The way American liberals talked about LGBTQ inclusion during the late 20th and early 21st centuries contributed to our predicament. Two decades later, it’s easy to forget how we framed things. The most common narrative centered on progress and depicted social injustices as largely discrete. By this account, support for LGBTQ issues was the next chapter in a series of recent struggles against injustice. These included rights for women, represented by the vote, then rights for Black Americans, represented by the civil rights movement. LGBTQ rights was a final step. Yet that narrative of progress overlooked how systematic inequities like patriarchy or racism persisted beyond the granting of certain legal rights.

It also left out colonialism. For many White liberals in Episcopal, Methodist, and other US churches, colonialism seemed like something that happened elsewhere in the world, an issue closer to Europeans’ past sins than our own. If anything, we saw ourselves as an anti-colonial power that shook off British rule and inspired others to do the same. We did not see the United States as an expression of settler colonialism, a state forcibly displacing Indigenous peoples as White Europeans settled across the continent.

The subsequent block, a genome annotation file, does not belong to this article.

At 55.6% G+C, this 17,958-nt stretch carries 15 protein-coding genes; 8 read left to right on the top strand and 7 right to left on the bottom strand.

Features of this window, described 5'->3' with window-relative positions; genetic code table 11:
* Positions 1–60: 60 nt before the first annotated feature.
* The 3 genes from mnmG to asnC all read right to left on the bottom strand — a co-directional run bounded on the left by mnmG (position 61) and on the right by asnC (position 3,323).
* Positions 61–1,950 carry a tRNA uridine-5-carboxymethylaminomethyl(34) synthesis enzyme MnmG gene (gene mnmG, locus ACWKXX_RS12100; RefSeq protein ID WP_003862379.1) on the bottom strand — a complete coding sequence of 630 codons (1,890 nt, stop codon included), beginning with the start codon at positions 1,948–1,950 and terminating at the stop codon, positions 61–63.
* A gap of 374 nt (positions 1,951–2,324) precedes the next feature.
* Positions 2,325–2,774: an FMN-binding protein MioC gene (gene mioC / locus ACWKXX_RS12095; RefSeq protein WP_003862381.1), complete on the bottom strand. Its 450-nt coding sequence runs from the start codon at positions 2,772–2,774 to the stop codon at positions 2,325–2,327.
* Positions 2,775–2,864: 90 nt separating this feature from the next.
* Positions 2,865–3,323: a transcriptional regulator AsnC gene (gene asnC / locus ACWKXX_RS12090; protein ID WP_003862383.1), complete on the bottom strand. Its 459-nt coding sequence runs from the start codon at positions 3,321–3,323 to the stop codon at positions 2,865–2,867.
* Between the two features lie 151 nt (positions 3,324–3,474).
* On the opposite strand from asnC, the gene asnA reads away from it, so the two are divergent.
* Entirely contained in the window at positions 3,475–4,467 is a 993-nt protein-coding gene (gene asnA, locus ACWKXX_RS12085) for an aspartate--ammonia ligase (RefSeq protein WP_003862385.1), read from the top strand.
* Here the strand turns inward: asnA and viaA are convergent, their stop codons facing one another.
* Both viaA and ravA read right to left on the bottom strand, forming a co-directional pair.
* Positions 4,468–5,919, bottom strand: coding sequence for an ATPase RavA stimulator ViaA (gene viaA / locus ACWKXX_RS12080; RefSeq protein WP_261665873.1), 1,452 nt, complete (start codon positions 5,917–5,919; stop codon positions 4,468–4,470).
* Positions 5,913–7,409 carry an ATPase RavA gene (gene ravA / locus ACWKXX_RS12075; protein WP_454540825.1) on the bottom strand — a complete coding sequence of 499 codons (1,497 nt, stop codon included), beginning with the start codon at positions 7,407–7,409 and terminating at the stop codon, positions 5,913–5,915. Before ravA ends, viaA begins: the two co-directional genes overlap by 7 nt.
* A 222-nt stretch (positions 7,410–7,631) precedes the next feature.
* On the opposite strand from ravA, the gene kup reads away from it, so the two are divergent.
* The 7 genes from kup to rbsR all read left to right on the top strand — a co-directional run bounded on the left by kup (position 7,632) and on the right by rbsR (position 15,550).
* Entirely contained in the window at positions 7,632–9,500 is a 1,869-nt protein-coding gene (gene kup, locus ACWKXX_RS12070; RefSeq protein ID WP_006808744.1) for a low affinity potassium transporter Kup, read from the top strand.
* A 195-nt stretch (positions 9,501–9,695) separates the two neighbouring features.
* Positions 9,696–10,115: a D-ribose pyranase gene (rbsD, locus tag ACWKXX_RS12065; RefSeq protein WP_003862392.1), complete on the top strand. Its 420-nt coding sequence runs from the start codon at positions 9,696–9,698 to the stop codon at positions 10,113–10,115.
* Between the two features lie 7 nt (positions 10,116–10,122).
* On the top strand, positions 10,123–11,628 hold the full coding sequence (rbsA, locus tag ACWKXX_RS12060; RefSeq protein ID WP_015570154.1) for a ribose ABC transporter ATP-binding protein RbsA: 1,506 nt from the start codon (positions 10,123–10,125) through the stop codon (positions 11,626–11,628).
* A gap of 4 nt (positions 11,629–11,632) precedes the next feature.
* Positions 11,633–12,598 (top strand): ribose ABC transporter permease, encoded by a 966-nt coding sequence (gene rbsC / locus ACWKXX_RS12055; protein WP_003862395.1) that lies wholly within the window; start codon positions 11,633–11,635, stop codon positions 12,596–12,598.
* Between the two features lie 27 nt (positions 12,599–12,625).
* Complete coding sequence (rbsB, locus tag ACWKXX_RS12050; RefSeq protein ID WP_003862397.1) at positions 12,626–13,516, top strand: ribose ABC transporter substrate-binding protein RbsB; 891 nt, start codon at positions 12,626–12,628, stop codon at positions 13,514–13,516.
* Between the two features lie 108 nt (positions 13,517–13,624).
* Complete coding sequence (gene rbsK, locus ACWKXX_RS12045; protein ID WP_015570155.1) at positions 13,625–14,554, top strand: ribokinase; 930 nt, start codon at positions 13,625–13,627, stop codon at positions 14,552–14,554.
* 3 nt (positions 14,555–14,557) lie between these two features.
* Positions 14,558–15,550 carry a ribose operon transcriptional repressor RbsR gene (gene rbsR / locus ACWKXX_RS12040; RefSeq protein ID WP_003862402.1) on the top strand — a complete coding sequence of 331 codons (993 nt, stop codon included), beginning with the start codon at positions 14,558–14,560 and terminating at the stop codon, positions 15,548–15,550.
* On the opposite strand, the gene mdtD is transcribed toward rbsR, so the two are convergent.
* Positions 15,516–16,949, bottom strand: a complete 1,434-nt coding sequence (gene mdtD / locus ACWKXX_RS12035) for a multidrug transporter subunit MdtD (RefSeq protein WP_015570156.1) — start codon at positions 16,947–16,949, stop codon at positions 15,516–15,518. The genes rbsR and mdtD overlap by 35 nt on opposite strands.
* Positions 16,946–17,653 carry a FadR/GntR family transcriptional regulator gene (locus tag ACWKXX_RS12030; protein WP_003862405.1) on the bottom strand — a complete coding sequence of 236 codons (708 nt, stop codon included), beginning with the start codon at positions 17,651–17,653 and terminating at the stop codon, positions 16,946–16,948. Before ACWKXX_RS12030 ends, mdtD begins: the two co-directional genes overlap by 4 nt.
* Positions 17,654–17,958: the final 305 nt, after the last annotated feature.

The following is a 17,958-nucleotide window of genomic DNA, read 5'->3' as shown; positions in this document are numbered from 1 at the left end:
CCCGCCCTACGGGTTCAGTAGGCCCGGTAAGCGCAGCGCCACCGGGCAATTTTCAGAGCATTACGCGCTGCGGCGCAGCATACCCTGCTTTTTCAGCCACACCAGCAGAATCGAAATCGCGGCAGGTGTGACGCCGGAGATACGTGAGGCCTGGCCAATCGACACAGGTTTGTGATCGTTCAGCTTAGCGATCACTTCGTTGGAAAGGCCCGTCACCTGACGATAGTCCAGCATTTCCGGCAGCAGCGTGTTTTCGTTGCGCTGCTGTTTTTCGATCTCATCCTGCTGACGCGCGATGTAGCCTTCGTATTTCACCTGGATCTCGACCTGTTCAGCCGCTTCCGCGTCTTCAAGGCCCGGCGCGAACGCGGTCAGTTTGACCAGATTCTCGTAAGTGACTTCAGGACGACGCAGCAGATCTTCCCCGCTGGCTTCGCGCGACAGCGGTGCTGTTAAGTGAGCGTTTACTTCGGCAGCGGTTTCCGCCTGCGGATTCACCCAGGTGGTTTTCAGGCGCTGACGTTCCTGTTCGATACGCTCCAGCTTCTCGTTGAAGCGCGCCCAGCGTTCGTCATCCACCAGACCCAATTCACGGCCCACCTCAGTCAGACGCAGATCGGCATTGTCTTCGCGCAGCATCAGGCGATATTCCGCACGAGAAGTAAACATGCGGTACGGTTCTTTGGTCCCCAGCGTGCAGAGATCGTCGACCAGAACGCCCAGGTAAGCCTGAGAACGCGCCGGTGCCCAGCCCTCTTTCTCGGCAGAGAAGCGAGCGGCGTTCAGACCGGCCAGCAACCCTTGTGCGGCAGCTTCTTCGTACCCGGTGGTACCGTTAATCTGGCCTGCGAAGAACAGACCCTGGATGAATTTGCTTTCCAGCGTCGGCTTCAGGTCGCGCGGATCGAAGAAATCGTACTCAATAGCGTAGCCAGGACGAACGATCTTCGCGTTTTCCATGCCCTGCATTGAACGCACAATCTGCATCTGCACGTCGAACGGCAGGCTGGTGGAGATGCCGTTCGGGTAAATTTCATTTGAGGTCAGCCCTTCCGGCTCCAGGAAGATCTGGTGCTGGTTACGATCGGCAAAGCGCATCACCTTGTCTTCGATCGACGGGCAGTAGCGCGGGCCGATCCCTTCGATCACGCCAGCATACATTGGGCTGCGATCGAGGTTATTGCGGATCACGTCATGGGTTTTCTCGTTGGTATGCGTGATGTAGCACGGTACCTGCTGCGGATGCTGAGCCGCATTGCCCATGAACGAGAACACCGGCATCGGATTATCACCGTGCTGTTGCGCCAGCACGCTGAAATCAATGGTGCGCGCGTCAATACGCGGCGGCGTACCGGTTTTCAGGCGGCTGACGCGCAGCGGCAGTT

When US liberals heard a colonial critique from bishops in the Global South, it felt unfamiliar because we weren’t used to seeing ourselves as a colonial power. Our narrative of progress overlooked our colonialism and inhibited our ability to see the history behind the words and actions of traditionalist bishops in the Global South.

This narrative of liberal progress led to colonial-styled rhetoric. Before the Anglican Communion’s 1998 Lambeth Conference, for example, US bishop John Shelby Spong spoke about the differences between churches in the United States and Africa on LGBTQ issues this way: “They’re yet to face the intellectual revolution of Copernicus and Einstein that we’ve had to face in the developing world,” he said. “That’s just not on their radar screen.’’ Spong later apologized for the statement, but it was hardly an outlier in liberal church rhetoric, with its portrayal of the West as “developing” and places like Africa as stuck in time. In this telling, humans develop by passing through various stages of knowledge in science and culture toward something that looks like the modern West.

A vision rooted in rejecting domination offers a different framing. Augustine and other theologians say that the human desire to dominate others is a fundamental way that we distance ourselves from God’s vision of love and justice. In our own time, racism, patriarchy, homophobia, colonialism, ableism, transphobia, and more are grounded in domination that arbitrarily imposes one’s will on someone else, that fails to see and recognize people for who they are. Various forms of domination intersect and amplify each other, such that one helps perpetuate others.